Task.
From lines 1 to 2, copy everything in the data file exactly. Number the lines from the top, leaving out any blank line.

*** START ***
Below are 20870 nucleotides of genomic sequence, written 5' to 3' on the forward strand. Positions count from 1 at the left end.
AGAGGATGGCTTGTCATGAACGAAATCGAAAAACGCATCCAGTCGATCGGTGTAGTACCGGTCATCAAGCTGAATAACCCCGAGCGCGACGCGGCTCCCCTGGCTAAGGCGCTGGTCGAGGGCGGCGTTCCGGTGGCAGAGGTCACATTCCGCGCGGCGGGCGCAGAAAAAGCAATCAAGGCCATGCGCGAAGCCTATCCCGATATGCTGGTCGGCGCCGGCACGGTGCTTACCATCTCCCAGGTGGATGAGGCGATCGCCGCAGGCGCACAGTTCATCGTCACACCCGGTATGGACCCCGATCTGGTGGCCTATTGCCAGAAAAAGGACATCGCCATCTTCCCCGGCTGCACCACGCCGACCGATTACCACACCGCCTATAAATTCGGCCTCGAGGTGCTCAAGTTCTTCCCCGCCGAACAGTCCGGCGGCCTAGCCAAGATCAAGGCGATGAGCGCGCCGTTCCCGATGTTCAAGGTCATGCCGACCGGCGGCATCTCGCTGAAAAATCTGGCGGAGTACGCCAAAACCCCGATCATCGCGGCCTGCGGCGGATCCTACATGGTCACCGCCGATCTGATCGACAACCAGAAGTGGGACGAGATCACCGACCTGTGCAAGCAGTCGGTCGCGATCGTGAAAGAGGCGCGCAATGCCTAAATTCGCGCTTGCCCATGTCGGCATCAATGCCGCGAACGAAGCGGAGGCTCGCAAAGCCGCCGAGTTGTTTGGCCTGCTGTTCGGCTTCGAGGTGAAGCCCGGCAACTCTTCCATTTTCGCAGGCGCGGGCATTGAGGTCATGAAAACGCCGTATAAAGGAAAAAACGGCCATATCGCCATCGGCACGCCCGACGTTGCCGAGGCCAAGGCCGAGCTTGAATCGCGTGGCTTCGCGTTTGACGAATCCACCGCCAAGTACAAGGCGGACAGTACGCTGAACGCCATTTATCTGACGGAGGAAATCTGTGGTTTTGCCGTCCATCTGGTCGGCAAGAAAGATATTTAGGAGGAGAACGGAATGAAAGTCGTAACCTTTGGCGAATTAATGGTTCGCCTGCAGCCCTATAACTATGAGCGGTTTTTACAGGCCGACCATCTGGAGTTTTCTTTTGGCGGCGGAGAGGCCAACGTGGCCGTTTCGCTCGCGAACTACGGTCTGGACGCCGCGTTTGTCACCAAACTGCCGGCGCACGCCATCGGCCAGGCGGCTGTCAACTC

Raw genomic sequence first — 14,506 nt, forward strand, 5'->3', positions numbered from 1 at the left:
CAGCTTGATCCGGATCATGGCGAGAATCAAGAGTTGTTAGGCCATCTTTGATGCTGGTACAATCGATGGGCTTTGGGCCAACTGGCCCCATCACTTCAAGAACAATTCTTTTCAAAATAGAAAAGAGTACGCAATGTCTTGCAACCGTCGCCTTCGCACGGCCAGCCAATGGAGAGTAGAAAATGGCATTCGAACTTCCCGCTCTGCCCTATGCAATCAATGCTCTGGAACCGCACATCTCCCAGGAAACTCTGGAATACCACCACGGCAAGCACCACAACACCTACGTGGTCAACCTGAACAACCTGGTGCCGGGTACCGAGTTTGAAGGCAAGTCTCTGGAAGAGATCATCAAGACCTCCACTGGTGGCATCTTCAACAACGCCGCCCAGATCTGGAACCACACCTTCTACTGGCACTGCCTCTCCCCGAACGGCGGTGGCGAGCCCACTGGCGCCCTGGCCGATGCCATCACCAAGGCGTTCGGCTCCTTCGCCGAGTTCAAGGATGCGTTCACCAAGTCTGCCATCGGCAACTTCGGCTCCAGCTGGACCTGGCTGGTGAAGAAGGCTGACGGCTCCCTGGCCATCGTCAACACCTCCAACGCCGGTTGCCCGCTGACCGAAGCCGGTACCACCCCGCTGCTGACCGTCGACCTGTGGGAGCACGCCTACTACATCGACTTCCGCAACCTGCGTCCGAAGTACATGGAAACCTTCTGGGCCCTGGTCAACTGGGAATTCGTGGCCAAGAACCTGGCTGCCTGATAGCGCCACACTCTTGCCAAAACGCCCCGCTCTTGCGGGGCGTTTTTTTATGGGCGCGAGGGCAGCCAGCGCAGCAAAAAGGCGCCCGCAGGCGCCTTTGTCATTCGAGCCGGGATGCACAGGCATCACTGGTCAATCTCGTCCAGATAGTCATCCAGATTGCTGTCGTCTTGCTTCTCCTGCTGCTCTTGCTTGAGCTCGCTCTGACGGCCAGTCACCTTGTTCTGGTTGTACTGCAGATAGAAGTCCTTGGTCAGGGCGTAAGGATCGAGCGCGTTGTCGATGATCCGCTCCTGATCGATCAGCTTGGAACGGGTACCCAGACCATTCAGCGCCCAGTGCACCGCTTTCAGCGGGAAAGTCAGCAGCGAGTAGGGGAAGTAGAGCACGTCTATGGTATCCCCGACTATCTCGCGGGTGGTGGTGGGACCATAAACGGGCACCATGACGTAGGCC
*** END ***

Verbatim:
Below are 20870 nucleotides of genomic sequence, written 5' to 3' on the forward strand. Positions count from 1 at the left end.
AGAGGATGGCTTGTCATGAACGAAATCGAAAAACGCATCCAGTCGATCGGTGTAGTACCGGTCATCAAGCTGAATAACCCCGAGCGCGACGCGGCTCCCCTGGCTAAGGCGCTGGTCGAGGGCGGCGTTCCGGTGGCAGAGGTCACATTCCGCGCGGCGGGCGCAGAAAAAGCAATCAAGGCCATGCGCGAAGCCTATCCCGATATGCTGGTCGGCGCCGGCACGGTGCTTACCATCTCCCAGGTGGATGAGGCGATCGCCGCAGGCGCACAGTTCATCGTCACACCCGGTATGGACCCCGATCTGGTGGCCTATTGCCAGAAAAAGGACATCGCCATCTTCCCCGGCTGCACCACGCCGACCGATTACCACACCGCCTATAAATTCGGCCTCGAGGTGCTCAAGTTCTTCCCCGCCGAACAGTCCGGCGGCCTAGCCAAGATCAAGGCGATGAGCGCGCCGTTCCCGATGTTCAAGGTCATGCCGACCGGCGGCATCTCGCTGAAAAATCTGGCGGAGTACGCCAAAACCCCGATCATCGCGGCCTGCGGCGGATCCTACATGGTCACCGCCGATCTGATCGACAACCAGAAGTGGGACGAGATCACCGACCTGTGCAAGCAGTCGGTCGCGATCGTGAAAGAGGCGCGCAATGCCTAAATTCGCGCTTGCCCATGTCGGCATCAATGCCGCGAACGAAGCGGAGGCTCGCAAAGCCGCCGAGTTGTTTGGCCTGCTGTTCGGCTTCGAGGTGAAGCCCGGCAACTCTTCCATTTTCGCAGGCGCGGGCATTGAGGTCATGAAAACGCCGTATAAAGGAAAAAACGGCCATATCGCCATCGGCACGCCCGACGTTGCCGAGGCCAAGGCCGAGCTTGAATCGCGTGGCTTCGCGTTTGACGAATCCACCGCCAAGTACAAGGCGGACAGTACGCTGAACGCCATTTATCTGACGGAGGAAATCTGTGGTTTTGCCGTCCATCTGGTCGGCAAGAAAGATATTTAGGAGGAGAACGGAATGAAAGTCGTAACCTTTGGCGAATTAATGGTTCGCCTGCAGCCCTATAACTATGAGCGGTTTTTACAGGCCGACCATCTGGAGTTTTCTTTTGGCGGCGGAGAGGCCAACGTGGCCGTTTCGCTCGCGAACTACGGTCTGGACGCCGCGTTTGTCACCAAACTGCCGGCGCACGCCATCGGCCAGGCGGCTGTCAACTC